#16

I just looked into NWEMC and one facility is 10 miles from my house! I live in the Minneapolis area.


#17

The NWEMC folks up in Brooklyn Park are great, you will not be disappointed.


#18

@eely22 I am looking at the FCC limits for an unintentional radiator for a class B device. Using the below, the testing can be done between 9kHz to >960MHz, How much higher than 960MHz does test go for?

http://www.ecfr.gov/cgi-bin/text-idx?SID=4b7ab9921ce319cdec7c254953ee2ba7&mc=true&node=pt47.1.15&rgn=div5#se47.1.15_1109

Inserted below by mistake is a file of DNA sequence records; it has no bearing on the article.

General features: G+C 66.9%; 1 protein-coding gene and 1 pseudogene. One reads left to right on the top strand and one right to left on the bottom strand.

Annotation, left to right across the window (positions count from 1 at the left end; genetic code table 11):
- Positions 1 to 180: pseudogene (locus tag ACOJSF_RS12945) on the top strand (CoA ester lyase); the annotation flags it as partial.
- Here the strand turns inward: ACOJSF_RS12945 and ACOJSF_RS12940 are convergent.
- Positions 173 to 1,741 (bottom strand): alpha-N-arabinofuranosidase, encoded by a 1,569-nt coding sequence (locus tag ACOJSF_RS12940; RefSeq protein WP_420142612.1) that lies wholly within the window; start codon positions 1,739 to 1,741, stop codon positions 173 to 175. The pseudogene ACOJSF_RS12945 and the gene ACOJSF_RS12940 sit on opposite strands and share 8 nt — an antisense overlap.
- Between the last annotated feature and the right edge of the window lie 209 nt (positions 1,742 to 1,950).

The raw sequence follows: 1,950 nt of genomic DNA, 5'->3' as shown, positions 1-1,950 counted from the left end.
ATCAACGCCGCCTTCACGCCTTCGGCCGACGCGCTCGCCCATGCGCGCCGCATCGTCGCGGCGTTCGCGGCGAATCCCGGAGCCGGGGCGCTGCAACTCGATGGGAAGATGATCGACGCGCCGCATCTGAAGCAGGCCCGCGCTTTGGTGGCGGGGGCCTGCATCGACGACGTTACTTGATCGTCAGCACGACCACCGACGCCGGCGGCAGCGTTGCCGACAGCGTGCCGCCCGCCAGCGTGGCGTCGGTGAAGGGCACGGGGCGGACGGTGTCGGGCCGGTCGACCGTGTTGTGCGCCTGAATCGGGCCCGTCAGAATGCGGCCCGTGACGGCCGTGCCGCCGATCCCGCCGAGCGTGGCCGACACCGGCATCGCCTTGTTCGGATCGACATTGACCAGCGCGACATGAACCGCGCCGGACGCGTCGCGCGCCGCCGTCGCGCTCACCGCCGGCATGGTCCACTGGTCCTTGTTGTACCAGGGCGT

Also do you know off hand, if when the P1 is placed on a custom PCB with a switching LiPo power path charger and a few general I/O and an I2C OLDE screen would need FCC verification or does the P1 FCC certification meet the boards needs? My guess is that the PCB with the P1 will still need to be verified for FCC Part 15 Class B Unintentional radiator. I’ve read so many different things on-line that everything seems to be conflicting.


#19

Anything with WiFi is going to be an intentional radiator.


#20

I have worked in wireless test and measurement, but not on regulatory testing. I must confess upfront that I am not an expert on FCC regulations!

You’re best bet is to contact the lab and talk to them about your specific project. They will know the regulations and what you need to test for, and they should quote you for free.